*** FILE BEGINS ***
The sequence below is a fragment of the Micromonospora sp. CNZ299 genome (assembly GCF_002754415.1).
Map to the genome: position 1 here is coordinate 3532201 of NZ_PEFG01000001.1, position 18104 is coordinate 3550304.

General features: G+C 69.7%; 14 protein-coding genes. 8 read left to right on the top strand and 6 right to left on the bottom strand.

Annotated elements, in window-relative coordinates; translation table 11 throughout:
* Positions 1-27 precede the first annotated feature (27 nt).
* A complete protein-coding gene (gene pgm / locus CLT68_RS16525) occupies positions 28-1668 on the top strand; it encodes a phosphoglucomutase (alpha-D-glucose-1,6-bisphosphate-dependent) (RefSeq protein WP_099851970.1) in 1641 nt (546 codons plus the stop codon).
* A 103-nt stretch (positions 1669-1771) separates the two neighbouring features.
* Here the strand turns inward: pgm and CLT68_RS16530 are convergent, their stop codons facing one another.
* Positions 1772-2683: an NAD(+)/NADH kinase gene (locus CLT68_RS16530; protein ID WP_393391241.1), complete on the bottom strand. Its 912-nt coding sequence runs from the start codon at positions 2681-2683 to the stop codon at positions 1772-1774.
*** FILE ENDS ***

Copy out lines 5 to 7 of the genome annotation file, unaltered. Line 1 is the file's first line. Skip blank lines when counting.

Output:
* Positions 1-27 precede the first annotated feature (27 nt).
* A complete protein-coding gene (gene pgm / locus CLT68_RS16525) occupies positions 28-1668 on the top strand; it encodes a phosphoglucomutase (alpha-D-glucose-1,6-bisphosphate-dependent) (RefSeq protein WP_099851970.1) in 1641 nt (546 codons plus the stop codon).
* A 103-nt stretch (positions 1669-1771) separates the two neighbouring features.